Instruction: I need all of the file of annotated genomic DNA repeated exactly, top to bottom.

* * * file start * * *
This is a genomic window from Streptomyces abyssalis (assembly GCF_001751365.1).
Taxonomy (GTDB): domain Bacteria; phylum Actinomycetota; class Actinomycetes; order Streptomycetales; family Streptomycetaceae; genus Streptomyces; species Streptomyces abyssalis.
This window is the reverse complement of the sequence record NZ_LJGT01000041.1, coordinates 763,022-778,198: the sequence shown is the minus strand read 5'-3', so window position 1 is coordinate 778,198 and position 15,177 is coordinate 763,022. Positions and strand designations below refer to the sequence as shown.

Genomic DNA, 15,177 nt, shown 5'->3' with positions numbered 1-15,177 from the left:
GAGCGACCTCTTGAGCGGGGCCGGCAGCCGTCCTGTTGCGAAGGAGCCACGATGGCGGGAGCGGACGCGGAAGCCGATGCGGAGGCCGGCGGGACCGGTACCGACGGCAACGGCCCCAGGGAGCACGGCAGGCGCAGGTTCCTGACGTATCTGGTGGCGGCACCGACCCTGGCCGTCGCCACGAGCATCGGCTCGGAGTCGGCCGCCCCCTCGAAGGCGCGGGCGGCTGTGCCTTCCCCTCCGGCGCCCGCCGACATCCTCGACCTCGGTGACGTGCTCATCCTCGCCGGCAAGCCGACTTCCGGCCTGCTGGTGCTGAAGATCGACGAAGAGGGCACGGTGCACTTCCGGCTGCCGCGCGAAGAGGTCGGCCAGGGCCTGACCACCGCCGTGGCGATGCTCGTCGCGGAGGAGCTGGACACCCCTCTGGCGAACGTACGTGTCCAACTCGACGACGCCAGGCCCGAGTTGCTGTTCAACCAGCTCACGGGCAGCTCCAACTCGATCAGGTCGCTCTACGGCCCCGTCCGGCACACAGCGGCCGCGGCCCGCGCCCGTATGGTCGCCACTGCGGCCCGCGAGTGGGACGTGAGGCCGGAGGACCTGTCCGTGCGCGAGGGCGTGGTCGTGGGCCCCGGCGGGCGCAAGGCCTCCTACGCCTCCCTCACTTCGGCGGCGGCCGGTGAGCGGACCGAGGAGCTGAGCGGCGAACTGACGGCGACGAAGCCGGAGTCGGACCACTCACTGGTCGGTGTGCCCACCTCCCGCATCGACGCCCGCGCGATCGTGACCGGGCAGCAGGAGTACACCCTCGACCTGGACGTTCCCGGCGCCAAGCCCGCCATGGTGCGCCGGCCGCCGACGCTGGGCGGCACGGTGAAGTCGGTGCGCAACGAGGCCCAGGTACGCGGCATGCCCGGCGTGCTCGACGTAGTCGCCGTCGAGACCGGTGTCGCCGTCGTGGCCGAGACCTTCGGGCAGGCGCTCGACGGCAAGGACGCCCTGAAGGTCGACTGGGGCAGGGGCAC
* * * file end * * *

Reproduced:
This is a genomic window from Streptomyces abyssalis (assembly GCF_001751365.1).
Taxonomy (GTDB): domain Bacteria; phylum Actinomycetota; class Actinomycetes; order Streptomycetales; family Streptomycetaceae; genus Streptomyces; species Streptomyces abyssalis.
This window is the reverse complement of the sequence record NZ_LJGT01000041.1, coordinates 763,022-778,198: the sequence shown is the minus strand read 5'-3', so window position 1 is coordinate 778,198 and position 15,177 is coordinate 763,022. Positions and strand designations below refer to the sequence as shown.

Genomic DNA, 15,177 nt, shown 5'->3' with positions numbered 1-15,177 from the left:
GAGCGACCTCTTGAGCGGGGCCGGCAGCCGTCCTGTTGCGAAGGAGCCACGATGGCGGGAGCGGACGCGGAAGCCGATGCGGAGGCCGGCGGGACCGGTACCGACGGCAACGGCCCCAGGGAGCACGGCAGGCGCAGGTTCCTGACGTATCTGGTGGCGGCACCGACCCTGGCCGTCGCCACGAGCATCGGCTCGGAGTCGGCCGCCCCCTCGAAGGCGCGGGCGGCTGTGCCTTCCCCTCCGGCGCCCGCCGACATCCTCGACCTCGGTGACGTGCTCATCCTCGCCGGCAAGCCGACTTCCGGCCTGCTGGTGCTGAAGATCGACGAAGAGGGCACGGTGCACTTCCGGCTGCCGCGCGAAGAGGTCGGCCAGGGCCTGACCACCGCCGTGGCGATGCTCGTCGCGGAGGAGCTGGACACCCCTCTGGCGAACGTACGTGTCCAACTCGACGACGCCAGGCCCGAGTTGCTGTTCAACCAGCTCACGGGCAGCTCCAACTCGATCAGGTCGCTCTACGGCCCCGTCCGGCACACAGCGGCCGCGGCCCGCGCCCGTATGGTCGCCACTGCGGCCCGCGAGTGGGACGTGAGGCCGGAGGACCTGTCCGTGCGCGAGGGCGTGGTCGTGGGCCCCGGCGGGCGCAAGGCCTCCTACGCCTCCCTCACTTCGGCGGCGGCCGGTGAGCGGACCGAGGAGCTGAGCGGCGAACTGACGGCGACGAAGCCGGAGTCGGACCACTCACTGGTCGGTGTGCCCACCTCCCGCATCGACGCCCGCGCGATCGTGACCGGGCAGCAGGAGTACACCCTCGACCTGGACGTTCCCGGCGCCAAGCCCGCCATGGTGCGCCGGCCGCCGACGCTGGGCGGCACGGTGAAGTCGGTGCGCAACGAGGCCCAGGTACGCGGCATGCCCGGCGTGCTCGACGTAGTCGCCGTCGAGACCGGTGTCGCCGTCGTGGCCGAGACCTTCGGGCAGGCGCTCGACGGCAAGGACGCCCTGAAGGTCGACTGGGGCAGGGGCAC